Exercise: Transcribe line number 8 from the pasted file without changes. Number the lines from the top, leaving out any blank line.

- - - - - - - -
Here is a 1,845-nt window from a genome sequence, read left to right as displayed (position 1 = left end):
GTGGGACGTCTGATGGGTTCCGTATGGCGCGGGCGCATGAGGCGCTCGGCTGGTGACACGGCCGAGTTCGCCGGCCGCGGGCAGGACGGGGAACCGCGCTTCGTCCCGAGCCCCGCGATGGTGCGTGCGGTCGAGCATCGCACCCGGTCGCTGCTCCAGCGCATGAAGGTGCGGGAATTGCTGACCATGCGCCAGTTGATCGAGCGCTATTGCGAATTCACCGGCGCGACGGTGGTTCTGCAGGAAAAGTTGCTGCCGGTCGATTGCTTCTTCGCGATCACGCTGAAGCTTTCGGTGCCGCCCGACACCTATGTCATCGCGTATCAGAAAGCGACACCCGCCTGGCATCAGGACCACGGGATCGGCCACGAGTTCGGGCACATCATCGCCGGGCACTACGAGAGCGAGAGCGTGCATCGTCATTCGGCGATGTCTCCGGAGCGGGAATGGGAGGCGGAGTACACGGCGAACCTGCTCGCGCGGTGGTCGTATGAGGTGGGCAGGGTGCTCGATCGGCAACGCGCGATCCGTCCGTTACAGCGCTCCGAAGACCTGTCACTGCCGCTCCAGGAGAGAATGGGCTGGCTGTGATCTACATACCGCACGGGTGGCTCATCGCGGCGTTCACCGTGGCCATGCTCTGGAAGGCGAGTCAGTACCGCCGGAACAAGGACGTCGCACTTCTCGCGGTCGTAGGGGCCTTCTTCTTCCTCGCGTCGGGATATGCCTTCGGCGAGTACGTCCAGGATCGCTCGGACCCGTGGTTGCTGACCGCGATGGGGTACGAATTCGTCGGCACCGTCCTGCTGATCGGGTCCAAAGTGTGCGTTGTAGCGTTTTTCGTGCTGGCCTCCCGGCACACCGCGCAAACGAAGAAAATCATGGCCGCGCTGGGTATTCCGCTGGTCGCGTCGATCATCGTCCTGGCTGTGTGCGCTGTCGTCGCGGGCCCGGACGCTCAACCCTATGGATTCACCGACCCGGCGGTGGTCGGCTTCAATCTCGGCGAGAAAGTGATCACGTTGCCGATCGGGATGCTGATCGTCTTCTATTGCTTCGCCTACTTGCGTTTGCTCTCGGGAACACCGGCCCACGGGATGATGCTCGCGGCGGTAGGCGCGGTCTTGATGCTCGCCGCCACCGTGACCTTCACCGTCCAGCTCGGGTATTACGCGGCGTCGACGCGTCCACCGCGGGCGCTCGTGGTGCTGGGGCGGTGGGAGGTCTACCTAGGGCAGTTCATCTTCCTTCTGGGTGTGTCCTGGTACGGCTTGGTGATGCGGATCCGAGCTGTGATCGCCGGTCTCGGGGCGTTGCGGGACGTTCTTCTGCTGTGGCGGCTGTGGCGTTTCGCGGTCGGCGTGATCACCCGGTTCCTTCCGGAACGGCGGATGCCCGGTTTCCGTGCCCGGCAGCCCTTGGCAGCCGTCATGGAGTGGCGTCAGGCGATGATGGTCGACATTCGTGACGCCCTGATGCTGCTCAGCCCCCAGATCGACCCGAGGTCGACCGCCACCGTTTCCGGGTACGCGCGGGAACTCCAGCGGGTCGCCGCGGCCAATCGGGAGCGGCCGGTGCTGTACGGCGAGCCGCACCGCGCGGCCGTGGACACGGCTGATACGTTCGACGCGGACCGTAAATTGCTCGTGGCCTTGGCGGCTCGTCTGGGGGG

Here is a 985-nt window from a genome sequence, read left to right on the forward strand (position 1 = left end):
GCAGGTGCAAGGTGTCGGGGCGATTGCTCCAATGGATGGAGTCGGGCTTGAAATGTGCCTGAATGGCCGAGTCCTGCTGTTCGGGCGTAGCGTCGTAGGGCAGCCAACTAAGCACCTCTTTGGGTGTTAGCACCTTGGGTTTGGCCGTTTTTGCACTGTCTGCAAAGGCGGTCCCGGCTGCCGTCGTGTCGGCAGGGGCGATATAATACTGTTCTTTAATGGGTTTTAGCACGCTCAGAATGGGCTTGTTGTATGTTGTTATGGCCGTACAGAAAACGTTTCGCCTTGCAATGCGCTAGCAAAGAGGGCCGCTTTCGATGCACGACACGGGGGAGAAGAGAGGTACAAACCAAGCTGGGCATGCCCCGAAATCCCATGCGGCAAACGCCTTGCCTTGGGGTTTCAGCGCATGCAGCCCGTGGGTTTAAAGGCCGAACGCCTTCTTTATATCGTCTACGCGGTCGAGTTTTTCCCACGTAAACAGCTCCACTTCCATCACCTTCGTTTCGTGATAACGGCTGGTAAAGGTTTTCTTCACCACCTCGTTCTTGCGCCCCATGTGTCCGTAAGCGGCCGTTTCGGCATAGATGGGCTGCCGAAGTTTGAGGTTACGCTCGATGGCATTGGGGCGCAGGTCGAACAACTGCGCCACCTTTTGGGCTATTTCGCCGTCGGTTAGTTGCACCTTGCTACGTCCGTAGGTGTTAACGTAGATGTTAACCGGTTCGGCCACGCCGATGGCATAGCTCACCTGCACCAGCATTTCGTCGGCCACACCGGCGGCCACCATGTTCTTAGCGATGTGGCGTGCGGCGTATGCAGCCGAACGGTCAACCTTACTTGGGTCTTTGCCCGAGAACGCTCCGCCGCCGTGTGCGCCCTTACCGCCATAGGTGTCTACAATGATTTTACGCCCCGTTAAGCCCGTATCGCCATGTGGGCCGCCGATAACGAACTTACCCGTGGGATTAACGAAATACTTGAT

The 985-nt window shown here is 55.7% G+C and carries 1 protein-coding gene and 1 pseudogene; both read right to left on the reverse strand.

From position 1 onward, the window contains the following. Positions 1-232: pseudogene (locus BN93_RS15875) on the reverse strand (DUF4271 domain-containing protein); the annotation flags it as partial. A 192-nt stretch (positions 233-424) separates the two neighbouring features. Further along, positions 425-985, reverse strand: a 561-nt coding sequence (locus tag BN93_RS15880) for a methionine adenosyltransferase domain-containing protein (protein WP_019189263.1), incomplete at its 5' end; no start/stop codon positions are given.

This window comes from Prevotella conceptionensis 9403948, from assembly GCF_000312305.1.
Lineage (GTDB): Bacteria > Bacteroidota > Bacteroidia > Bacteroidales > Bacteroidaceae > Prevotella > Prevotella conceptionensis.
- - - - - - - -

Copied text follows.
Lineage (GTDB): Bacteria > Bacteroidota > Bacteroidia > Bacteroidales > Bacteroidaceae > Prevotella > Prevotella conceptionensis.